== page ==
What is my conclusion? Cloud, web and social technologies in consumer space reached the level of maturity. It comes to the point where new tech and awareness of cloud and social approach are going to challenge a traditional PDM space. In addition to that, looks like an existing approach to use network drives and file sharing to manage CAD files is coming to logical end. People will be looking how to copy YAPSA approach into PDM space. So, it is time for PDM to change. Just my thoughts…

Best, Oleg


How to re-think activity streams for enterprise?

July 23, 2014

controlled-collaboration

These days manufacturing businesses are more connected than ever before. Every manufacturing company (even smallest startup) has a tremendous need for collaboration – help multiple engineers to get involved into the design process, communication with suppliers, plan manufacturing processes, etc. Social networks and open web inspired many companies to develop collaboration software that mimic consumer social software. One of the main attribute of every social software (Facebook, G+, twitter and others) is so called "activity stream" or "news feed". The trend was strong and produced lots of copycats. The successful and lucky ones got acquired. Many of less successful died.

The idea of activity stream is very powerful. It allows you easy share and consume information. However, here is a thing – it is not protected from "noise vs. signal" problem. The more people you follow – more information will flow into your activity stream(s). You end up with messy stream of information you cannot keep up with. It is probably okay for public news or even for executives in a company interested to keep up with what is going on. However, it is probably not a good experience for engineers that need to work together on the same design or discuss next engineering or manufacturing change request. Also, it is probably not a very useful as a tool to communicate between departments and suppliers. And… this is absolutely wrong model to use for process management.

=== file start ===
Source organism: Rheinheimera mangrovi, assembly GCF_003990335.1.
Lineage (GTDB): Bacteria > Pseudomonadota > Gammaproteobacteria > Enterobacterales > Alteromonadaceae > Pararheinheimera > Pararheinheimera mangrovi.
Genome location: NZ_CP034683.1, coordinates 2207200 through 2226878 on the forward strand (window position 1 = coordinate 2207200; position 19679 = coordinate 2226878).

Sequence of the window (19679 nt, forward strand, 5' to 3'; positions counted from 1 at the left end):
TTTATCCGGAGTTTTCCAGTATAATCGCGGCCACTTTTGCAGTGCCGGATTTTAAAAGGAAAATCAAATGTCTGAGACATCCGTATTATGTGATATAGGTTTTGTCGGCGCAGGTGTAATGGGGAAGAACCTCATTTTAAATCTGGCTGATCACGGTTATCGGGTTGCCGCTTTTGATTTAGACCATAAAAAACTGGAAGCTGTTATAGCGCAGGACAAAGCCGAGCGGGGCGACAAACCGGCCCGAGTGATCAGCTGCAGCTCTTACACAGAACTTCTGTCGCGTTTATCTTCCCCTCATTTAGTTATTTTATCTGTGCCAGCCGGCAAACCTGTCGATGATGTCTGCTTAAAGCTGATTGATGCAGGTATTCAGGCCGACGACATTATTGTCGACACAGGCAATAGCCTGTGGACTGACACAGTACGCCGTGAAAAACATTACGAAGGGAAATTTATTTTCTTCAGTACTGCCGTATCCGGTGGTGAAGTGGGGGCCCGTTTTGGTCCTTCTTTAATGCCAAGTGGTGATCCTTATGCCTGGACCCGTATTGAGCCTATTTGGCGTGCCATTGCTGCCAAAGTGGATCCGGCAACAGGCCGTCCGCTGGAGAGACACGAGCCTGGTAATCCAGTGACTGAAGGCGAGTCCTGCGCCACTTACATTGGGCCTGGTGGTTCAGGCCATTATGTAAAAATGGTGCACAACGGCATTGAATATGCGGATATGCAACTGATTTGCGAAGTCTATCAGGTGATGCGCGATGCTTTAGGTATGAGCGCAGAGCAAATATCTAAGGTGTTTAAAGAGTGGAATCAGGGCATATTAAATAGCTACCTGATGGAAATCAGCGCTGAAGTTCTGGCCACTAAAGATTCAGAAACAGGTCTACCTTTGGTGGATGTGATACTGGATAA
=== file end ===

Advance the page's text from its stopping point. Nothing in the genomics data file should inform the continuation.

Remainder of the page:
All problems I mentioned above is actually making the adoption os social system for collaboration questionable. I can see many confirmations to that. CMSWire article The Problem With Yammer? People Don’t Use It speaks exactly about the problem. Here is key passage:

But what if the problem is not about difficulty or learning curves but about culture? What if the problem with Yammer has nothing to do with the product itself and nothing to with usability, but rather with the fact that enterprise workers are holding onto email for dear life and are not prepared to give it up? Microsoft itself appears to be aware of this. The addition of complimentary Yammer for the new Office 365 plans appears to speak to that. However, if Microsoft’s updated offerings are a step in the right direction, they won’t solve the problem of social and collaboration in the enterprise.